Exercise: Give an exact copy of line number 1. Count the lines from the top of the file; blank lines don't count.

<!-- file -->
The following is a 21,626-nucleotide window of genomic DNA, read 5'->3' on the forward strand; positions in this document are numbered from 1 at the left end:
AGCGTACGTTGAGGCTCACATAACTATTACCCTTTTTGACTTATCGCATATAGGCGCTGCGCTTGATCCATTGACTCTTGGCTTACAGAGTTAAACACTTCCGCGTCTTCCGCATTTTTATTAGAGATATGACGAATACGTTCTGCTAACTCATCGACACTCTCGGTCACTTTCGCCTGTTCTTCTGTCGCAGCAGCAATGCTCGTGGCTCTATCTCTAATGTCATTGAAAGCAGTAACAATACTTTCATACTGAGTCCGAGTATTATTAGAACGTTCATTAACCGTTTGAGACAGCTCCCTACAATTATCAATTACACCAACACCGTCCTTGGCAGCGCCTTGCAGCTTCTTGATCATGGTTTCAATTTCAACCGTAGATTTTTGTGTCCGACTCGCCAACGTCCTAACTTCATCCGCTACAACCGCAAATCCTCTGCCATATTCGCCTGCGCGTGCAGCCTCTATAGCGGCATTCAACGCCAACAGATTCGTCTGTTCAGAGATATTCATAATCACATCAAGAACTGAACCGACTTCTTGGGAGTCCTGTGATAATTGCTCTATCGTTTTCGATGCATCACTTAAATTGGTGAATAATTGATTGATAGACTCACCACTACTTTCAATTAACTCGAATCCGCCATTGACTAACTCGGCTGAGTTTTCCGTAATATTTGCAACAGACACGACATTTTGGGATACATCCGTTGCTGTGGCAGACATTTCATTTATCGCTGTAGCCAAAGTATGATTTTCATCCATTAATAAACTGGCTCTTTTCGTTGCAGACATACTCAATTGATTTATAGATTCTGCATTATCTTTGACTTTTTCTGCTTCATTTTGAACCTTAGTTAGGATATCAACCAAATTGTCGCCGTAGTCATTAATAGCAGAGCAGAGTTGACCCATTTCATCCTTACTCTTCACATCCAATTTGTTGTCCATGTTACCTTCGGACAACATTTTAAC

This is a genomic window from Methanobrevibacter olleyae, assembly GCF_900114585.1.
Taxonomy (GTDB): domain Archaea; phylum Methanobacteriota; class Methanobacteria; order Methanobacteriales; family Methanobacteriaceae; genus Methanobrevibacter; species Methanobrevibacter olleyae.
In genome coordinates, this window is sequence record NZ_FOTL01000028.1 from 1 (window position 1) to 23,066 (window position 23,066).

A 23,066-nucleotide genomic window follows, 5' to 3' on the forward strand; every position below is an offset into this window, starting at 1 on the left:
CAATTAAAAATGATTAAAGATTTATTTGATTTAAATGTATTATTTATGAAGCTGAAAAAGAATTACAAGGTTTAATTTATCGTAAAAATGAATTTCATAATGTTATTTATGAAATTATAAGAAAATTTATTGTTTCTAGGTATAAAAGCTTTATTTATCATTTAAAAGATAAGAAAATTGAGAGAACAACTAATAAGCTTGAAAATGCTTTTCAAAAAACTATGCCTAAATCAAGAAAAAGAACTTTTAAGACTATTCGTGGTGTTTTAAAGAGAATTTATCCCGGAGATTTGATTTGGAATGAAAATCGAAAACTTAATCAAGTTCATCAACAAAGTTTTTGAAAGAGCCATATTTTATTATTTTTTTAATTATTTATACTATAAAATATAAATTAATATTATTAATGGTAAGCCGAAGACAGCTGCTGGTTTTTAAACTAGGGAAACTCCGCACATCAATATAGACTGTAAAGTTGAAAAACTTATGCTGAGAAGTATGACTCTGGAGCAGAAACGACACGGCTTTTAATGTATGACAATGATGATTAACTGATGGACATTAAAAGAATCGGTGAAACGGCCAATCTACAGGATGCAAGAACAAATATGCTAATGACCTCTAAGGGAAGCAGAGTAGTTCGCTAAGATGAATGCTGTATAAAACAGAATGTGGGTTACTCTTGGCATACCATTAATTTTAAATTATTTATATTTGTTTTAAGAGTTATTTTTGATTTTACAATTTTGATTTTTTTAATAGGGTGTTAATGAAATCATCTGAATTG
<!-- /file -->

The following is a 21,626-nucleotide window of genomic DNA, read 5'->3' on the forward strand; positions in this document are numbered from 1 at the left end: